Title

Increased clusterin expression in Fuchs' endothelial dystrophy

Document Type

Journal Article

Publication Date

7-1-2008

Journal

Investigative Ophthalmology and Visual Science

Volume

49

Issue

7

DOI

10.1167/iovs.07-1405

Abstract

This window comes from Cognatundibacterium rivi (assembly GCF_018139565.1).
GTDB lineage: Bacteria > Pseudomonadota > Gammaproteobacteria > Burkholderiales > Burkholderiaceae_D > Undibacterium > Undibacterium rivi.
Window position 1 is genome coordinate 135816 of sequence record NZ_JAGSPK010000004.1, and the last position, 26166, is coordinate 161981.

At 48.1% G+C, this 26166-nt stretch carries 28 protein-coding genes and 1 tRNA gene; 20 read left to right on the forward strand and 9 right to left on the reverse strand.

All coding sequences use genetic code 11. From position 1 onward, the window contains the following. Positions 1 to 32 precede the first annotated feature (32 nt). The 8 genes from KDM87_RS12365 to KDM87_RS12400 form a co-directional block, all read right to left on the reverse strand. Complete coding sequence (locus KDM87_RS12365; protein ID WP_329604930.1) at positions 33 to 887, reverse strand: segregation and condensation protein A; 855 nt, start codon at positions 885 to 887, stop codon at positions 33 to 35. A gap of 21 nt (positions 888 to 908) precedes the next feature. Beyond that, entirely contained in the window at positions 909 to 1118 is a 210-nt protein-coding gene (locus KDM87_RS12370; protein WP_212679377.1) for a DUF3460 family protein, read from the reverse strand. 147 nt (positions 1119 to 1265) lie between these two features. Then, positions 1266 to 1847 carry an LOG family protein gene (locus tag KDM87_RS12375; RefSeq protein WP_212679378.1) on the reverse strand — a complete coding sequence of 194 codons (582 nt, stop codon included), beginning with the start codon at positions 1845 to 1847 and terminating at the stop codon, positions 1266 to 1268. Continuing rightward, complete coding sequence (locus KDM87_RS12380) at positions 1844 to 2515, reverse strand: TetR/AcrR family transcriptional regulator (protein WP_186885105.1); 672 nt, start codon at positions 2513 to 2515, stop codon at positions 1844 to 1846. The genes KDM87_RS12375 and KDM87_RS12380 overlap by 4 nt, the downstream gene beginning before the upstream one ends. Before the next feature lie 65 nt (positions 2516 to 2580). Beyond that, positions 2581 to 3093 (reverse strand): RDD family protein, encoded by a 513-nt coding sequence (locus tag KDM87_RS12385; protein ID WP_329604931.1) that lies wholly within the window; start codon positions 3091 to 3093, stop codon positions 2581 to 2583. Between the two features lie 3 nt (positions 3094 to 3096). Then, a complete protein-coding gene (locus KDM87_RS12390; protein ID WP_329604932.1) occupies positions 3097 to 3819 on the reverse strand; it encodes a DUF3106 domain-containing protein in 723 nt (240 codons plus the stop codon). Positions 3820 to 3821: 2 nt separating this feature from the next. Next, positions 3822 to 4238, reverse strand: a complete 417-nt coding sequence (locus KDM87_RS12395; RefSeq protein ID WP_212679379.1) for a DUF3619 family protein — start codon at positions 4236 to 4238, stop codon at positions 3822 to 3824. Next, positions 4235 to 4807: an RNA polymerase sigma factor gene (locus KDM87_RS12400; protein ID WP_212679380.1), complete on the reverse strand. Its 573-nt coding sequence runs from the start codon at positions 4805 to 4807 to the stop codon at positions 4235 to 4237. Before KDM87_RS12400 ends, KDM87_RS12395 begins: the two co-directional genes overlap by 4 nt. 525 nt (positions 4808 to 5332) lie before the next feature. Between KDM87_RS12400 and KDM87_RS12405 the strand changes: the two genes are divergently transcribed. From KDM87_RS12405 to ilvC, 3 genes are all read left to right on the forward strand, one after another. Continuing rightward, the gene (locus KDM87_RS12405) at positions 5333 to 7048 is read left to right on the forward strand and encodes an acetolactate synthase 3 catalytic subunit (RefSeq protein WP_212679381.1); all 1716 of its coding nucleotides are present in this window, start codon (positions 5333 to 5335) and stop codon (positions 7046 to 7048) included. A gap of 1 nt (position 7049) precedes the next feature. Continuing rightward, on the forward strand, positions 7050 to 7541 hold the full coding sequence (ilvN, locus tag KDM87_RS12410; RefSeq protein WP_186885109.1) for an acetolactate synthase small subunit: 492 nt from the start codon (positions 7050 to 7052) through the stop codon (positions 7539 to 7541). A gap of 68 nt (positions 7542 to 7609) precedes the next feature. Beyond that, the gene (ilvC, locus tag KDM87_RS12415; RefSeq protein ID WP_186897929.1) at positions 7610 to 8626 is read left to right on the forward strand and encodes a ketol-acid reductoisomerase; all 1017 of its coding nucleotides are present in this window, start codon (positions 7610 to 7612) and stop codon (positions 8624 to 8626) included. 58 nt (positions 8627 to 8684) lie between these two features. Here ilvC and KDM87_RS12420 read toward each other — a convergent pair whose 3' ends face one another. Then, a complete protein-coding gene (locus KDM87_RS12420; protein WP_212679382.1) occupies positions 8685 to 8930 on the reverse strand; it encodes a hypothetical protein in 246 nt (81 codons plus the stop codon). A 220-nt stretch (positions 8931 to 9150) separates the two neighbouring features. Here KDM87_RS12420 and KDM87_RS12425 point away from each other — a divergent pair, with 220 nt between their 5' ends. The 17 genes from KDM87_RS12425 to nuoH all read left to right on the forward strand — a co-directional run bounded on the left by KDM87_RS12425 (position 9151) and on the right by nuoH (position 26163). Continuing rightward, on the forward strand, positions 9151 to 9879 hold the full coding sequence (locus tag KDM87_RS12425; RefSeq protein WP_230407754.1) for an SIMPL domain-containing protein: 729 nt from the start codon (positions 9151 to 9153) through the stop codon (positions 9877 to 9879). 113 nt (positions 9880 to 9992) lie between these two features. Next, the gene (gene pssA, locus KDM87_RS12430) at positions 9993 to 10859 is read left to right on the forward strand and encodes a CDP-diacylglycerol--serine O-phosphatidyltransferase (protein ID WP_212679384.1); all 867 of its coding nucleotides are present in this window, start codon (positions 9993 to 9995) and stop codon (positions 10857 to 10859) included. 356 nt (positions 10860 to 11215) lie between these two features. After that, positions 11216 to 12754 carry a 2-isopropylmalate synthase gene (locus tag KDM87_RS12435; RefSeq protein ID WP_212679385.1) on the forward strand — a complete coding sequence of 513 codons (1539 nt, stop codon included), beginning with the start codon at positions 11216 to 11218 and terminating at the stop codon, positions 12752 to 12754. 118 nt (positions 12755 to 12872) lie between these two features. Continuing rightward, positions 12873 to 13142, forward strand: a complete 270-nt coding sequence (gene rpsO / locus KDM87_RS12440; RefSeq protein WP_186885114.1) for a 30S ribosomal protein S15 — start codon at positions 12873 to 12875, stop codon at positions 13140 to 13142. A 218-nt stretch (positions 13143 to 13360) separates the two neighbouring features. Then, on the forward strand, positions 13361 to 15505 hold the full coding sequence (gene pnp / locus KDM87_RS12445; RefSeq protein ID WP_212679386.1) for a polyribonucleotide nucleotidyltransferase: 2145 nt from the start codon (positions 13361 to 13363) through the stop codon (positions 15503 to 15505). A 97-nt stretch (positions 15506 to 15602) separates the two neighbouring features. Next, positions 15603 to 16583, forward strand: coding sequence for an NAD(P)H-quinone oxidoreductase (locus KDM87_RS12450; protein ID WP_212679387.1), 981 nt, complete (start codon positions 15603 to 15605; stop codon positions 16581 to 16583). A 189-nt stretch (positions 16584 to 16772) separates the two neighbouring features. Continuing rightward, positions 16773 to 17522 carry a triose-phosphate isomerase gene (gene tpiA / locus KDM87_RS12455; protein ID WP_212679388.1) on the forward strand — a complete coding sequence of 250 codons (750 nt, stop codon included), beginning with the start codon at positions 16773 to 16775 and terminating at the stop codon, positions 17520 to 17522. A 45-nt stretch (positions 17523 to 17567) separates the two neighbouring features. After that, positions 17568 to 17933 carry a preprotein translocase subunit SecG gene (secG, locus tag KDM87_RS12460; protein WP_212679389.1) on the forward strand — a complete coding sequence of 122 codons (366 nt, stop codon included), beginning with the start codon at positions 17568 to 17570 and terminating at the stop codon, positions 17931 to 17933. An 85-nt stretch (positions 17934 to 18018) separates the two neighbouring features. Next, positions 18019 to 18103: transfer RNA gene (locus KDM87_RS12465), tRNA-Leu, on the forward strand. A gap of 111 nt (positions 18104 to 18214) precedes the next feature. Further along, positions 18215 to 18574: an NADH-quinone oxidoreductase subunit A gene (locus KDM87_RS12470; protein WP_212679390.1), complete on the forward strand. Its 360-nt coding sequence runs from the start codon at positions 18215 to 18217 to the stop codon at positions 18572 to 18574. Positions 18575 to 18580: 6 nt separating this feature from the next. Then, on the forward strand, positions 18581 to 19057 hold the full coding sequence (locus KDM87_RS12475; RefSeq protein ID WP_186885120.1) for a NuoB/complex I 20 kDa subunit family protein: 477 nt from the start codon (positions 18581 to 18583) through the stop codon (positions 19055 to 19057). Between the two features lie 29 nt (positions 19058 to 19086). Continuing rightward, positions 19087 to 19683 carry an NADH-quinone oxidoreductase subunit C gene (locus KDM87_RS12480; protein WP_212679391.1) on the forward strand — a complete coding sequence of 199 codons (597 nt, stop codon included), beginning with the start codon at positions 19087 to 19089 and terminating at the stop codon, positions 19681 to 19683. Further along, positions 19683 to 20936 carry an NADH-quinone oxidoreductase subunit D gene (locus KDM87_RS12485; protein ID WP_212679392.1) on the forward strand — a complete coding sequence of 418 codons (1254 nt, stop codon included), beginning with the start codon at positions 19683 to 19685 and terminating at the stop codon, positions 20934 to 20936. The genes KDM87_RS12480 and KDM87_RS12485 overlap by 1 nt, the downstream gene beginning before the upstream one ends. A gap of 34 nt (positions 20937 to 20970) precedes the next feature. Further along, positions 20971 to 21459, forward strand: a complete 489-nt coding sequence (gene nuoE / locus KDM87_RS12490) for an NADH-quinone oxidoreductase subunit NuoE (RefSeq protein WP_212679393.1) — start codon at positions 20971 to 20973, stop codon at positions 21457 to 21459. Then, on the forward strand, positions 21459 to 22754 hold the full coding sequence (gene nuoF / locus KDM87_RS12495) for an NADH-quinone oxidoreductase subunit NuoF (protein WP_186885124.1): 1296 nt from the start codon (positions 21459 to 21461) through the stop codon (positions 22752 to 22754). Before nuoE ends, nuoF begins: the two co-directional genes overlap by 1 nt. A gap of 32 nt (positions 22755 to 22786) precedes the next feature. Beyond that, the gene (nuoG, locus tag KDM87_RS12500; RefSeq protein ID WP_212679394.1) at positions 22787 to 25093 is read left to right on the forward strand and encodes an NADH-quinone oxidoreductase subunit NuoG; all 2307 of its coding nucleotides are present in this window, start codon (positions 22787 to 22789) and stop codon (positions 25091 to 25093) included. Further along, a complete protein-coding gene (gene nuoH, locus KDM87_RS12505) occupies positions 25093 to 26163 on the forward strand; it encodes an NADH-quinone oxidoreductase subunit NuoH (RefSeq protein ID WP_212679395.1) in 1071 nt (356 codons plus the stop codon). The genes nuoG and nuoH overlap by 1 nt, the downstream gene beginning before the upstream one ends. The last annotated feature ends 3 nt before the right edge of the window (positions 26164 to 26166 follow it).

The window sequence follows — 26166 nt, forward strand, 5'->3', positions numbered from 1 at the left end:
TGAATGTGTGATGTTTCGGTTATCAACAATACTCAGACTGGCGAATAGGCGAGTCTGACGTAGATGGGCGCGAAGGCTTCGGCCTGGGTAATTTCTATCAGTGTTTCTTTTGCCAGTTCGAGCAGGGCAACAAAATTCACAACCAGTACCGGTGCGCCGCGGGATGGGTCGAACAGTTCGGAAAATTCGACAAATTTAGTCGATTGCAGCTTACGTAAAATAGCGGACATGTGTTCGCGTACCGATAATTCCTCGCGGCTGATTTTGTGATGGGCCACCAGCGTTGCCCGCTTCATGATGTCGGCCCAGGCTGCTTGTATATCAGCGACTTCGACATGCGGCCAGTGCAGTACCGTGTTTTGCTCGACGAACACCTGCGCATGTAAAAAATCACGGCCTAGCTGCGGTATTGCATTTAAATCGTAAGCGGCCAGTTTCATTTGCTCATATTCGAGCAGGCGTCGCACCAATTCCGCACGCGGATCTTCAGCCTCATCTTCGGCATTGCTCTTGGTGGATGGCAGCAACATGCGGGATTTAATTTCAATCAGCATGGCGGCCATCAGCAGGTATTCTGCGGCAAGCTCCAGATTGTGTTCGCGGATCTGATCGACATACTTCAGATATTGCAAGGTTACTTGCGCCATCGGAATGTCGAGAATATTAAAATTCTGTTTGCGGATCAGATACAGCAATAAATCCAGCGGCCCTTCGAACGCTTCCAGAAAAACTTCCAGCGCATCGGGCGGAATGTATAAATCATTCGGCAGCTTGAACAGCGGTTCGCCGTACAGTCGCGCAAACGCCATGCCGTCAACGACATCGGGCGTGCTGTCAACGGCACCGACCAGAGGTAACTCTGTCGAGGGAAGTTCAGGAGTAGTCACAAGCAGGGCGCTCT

PURPOSE. To investigate the differential expression of the glycoprotein clusterin/apoJ (CLU) in normal and Fuchs' endothelial dystrophy (FED) corneal endothelium and to compare the expression of various forms of CLU in normal and FED tissue. METHODS. FED and pseudophakic bullous keratopathy (PBK) corneal buttons were removed during transplantation, and normal corneas were obtained from tissue banks. Human corneal endothelial cells and Descemet's membrane (HCEC-DM) complex was dissected from the stroma. Proteins were separated on 2-D gels and subjected to comparative proteomic analysis. Relative expression of presecretory CLU (pre-sCLU), secretory (s)CLU, and nuclear (n)CLU were compared between normal and FED HCEC-DM by Western blot analysis. Expression of CLU mRNA was compared by using RT-PCR. Subcellular localization of CLU was compared in corneal wholemounts from normal eyes and eyes with FED by immunocytochemistry followed by confocal microscopy. RESULTS. Proteomic analysis revealed an apparent increase in CLU expression in FED HCEC-DM compared with the normal control. Western blot analysis demonstrated that pre-sCLU protein expression was 5.2 times higher in FED than in normal samples (P = 3.52E-05), whereas the mature form modified for secretion (sCLU) was not significantly elevated (P = 0.092). Expression of nCLU protein was significantly elevated in FED (P = 0.013). RT-PCR analysis revealed that CLU mRNA was significantly increased (P = 0.002) in FED samples, but not in PBK samples. CLU also had a distinctive localization in FED samples with enhanced intracellular staining around the guttae and in the nuclei of endothelial cells. CONCLUSIONS. CLU expression is markedly elevated in FED-affected tissue, pointing to a yet undiscovered form of dysregulation of endothelial cell function involved in FED pathogenesis. Copyright © Association for Research in Vision and Ophthalmology.

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